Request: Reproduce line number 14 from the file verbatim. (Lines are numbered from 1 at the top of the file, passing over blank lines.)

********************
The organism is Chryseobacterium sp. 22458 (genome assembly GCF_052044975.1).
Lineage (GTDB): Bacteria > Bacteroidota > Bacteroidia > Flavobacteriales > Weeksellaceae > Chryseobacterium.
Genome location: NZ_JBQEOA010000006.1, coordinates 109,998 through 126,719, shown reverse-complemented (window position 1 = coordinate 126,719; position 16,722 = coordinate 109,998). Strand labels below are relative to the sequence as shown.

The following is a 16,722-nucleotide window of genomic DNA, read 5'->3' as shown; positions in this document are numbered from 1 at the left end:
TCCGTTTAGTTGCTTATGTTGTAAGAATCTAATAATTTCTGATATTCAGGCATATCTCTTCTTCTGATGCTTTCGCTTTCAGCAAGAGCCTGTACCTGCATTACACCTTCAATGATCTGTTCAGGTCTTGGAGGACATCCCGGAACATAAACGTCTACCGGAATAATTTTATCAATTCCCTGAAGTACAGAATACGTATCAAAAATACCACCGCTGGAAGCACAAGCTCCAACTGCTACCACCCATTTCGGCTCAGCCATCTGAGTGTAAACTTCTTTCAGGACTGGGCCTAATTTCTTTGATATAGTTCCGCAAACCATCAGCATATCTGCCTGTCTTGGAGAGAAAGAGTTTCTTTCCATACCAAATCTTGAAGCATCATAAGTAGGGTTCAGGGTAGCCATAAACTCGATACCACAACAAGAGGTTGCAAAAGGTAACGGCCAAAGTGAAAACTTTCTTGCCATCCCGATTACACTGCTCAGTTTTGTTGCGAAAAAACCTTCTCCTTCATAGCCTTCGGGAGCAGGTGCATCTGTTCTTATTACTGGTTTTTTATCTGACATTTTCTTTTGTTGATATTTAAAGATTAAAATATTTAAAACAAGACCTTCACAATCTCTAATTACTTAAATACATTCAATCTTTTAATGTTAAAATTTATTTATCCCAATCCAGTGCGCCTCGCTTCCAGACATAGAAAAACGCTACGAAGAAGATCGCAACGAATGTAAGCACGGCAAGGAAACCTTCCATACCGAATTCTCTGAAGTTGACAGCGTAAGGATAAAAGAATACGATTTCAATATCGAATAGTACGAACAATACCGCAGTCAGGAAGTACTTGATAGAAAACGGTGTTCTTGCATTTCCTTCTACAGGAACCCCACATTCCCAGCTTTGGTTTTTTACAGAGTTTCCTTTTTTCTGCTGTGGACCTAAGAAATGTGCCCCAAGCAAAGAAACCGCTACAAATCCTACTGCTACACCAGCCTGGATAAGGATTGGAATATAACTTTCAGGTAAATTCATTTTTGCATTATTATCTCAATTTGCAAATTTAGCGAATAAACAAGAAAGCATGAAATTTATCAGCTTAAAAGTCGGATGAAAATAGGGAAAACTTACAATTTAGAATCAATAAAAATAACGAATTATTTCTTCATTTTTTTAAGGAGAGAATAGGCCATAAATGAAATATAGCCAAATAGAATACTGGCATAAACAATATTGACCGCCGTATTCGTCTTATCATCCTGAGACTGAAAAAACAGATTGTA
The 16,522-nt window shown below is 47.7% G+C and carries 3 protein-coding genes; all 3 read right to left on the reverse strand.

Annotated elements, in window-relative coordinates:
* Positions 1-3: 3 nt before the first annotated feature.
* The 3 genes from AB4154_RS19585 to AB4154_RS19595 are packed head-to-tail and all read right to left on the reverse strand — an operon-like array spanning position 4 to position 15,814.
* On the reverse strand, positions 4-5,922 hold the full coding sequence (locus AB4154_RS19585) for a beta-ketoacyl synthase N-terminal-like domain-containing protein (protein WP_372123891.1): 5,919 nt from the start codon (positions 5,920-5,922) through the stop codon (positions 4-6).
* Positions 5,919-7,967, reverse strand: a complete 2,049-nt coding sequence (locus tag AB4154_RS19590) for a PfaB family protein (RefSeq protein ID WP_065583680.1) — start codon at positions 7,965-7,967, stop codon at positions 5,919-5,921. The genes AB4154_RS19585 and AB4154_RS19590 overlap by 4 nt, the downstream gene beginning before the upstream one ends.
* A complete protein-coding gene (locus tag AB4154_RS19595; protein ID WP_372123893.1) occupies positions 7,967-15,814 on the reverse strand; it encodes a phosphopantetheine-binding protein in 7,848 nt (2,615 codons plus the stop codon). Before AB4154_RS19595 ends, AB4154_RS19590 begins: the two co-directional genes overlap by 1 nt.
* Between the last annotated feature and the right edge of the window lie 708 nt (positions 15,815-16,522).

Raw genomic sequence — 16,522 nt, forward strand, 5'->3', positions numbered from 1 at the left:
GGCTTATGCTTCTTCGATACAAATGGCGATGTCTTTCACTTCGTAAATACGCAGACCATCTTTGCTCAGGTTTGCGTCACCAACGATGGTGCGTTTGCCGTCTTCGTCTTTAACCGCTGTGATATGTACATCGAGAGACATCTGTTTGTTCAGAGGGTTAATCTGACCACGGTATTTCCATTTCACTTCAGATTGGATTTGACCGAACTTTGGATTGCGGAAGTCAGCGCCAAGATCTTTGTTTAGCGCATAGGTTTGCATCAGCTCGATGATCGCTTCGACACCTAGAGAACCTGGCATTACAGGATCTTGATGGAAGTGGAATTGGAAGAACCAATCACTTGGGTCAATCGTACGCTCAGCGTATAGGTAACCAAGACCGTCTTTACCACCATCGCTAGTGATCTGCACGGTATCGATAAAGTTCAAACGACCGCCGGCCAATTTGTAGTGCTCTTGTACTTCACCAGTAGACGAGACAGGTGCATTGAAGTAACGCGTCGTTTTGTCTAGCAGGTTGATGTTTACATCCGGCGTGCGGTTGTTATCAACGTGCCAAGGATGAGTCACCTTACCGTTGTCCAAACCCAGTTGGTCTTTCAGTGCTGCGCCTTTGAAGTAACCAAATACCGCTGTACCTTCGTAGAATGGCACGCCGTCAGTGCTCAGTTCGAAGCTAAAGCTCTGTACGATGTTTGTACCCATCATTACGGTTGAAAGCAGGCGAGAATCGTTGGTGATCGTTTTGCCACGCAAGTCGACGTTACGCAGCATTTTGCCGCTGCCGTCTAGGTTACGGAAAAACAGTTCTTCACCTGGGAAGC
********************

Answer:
Raw genomic sequence — 16,522 nt, forward strand, 5'->3', positions numbered from 1 at the left: